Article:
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Medical Verdicts


Shoulder dystocia: Fundal pressure used?

May 2005 · Vol. 17, No. 5

<court>St. Louis (Mo) Circuit Court</court>

When shoulder dystocia was encountered in the course of delivery, a clinician opted to use vacuum extraction, though the mother had pushed for just 16 minutes. The child was born with brachial plexus injury, which, despite subsequent surgery, left the affected arm 2 inches shorter than the uninjured arm, with partially limited function.

The plaintiff claimed vacuum extraction was used prematurely and contributed to the injury. She also argued that, per the delivery note, fundal pressure that was initiated prior to the dystocia was continued once the complication arose, when the clinician should have switched to suprapubic pressure.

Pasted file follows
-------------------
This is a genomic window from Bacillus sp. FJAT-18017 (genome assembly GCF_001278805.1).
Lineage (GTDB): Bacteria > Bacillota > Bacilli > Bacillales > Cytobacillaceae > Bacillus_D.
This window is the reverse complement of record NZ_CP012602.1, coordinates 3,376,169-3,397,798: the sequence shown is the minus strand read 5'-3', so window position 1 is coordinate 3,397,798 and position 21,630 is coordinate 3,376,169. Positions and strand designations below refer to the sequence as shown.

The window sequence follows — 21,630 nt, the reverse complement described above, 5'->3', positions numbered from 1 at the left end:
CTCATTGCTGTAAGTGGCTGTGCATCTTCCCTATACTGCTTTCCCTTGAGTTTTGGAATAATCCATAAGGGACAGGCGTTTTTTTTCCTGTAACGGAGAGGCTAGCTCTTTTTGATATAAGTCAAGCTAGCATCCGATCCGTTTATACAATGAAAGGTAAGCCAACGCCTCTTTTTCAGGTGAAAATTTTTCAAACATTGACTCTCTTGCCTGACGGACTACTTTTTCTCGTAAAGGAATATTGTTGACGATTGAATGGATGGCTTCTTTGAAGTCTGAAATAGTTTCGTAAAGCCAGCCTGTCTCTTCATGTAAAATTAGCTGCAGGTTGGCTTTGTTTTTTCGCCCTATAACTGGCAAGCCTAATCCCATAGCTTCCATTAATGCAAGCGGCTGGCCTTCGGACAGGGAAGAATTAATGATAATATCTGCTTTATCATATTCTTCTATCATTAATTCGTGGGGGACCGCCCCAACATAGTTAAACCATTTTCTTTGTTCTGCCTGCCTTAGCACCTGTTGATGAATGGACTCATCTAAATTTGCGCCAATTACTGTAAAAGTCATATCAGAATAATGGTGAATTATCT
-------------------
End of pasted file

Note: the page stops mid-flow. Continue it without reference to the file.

The defense argued that a notation error was made in the delivery record, and that suprapubic pressure was indeed used.

  • The jury returned a defense verdict.

The cases in this column are selected by the editors of OBG Management from Medical Malpractice Verdicts, Settlements & Experts, with permission of the editor, Lewis Laska, of Nashville, Tenn (www.verdictslaska.com). While there are instances when the available information is incomplete, these cases represent the types of clinical situations that typically result in litigation.

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